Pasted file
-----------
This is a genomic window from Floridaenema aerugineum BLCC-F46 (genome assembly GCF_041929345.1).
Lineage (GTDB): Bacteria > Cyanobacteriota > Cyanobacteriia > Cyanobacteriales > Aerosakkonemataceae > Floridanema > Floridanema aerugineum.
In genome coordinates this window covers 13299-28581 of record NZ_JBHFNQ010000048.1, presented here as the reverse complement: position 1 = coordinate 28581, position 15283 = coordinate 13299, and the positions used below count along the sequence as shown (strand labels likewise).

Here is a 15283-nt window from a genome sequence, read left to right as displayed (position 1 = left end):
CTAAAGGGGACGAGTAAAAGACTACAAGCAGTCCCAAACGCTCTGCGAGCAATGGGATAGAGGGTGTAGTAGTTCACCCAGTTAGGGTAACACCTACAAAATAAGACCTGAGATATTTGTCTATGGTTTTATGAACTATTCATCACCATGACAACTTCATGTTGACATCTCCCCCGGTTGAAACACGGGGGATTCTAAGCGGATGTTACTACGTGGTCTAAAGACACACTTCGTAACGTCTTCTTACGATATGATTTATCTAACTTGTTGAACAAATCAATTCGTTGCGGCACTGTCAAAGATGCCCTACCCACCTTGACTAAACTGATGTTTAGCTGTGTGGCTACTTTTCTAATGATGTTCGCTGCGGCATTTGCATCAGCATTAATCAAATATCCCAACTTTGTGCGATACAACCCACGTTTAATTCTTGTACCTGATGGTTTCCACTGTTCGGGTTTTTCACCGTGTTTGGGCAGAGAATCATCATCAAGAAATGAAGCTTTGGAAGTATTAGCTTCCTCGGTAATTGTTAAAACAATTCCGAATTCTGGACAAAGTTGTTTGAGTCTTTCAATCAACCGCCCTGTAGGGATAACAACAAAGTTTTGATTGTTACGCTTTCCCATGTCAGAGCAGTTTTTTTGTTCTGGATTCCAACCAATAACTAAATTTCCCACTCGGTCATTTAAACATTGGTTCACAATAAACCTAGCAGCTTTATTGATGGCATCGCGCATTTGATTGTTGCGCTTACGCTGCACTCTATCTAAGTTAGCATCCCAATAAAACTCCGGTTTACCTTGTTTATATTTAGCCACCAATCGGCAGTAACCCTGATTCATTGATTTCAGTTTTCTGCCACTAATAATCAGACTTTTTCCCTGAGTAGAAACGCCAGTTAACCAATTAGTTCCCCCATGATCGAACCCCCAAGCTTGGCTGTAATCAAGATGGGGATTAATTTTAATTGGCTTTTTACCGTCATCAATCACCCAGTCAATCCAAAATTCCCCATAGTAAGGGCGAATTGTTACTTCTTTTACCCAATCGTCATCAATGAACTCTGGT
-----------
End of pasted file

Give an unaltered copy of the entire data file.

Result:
This is a genomic window from Floridaenema aerugineum BLCC-F46 (genome assembly GCF_041929345.1).
Lineage (GTDB): Bacteria > Cyanobacteriota > Cyanobacteriia > Cyanobacteriales > Aerosakkonemataceae > Floridanema > Floridanema aerugineum.
In genome coordinates this window covers 13299-28581 of record NZ_JBHFNQ010000048.1, presented here as the reverse complement: position 1 = coordinate 28581, position 15283 = coordinate 13299, and the positions used below count along the sequence as shown (strand labels likewise).

Here is a 15283-nt window from a genome sequence, read left to right as displayed (position 1 = left end):
CTAAAGGGGACGAGTAAAAGACTACAAGCAGTCCCAAACGCTCTGCGAGCAATGGGATAGAGGGTGTAGTAGTTCACCCAGTTAGGGTAACACCTACAAAATAAGACCTGAGATATTTGTCTATGGTTTTATGAACTATTCATCACCATGACAACTTCATGTTGACATCTCCCCCGGTTGAAACACGGGGGATTCTAAGCGGATGTTACTACGTGGTCTAAAGACACACTTCGTAACGTCTTCTTACGATATGATTTATCTAACTTGTTGAACAAATCAATTCGTTGCGGCACTGTCAAAGATGCCCTACCCACCTTGACTAAACTGATGTTTAGCTGTGTGGCTACTTTTCTAATGATGTTCGCTGCGGCATTTGCATCAGCATTAATCAAATATCCCAACTTTGTGCGATACAACCCACGTTTAATTCTTGTACCTGATGGTTTCCACTGTTCGGGTTTTTCACCGTGTTTGGGCAGAGAATCATCATCAAGAAATGAAGCTTTGGAAGTATTAGCTTCCTCGGTAATTGTTAAAACAATTCCGAATTCTGGACAAAGTTGTTTGAGTCTTTCAATCAACCGCCCTGTAGGGATAACAACAAAGTTTTGATTGTTACGCTTTCCCATGTCAGAGCAGTTTTTTTGTTCTGGATTCCAACCAATAACTAAATTTCCCACTCGGTCATTTAAACATTGGTTCACAATAAACCTAGCAGCTTTATTGATGGCATCGCGCATTTGATTGTTGCGCTTACGCTGCACTCTATCTAAGTTAGCATCCCAATAAAACTCCGGTTTACCTTGTTTATATTTAGCCACCAATCGGCAGTAACCCTGATTCATTGATTTCAGTTTTCTGCCACTAATAATCAGACTTTTTCCCTGAGTAGAAACGCCAGTTAACCAATTAGTTCCCCCATGATCGAACCCCCAAGCTTGGCTGTAATCAAGATGGGGATTAATTTTAATTGGCTTTTTACCGTCATCAATCACCCAGTCAATCCAAAATTCCCCATAGTAAGGGCGAATTGTTACTTCTTTTACCCAATCGTCATCAATGAACTCTGGT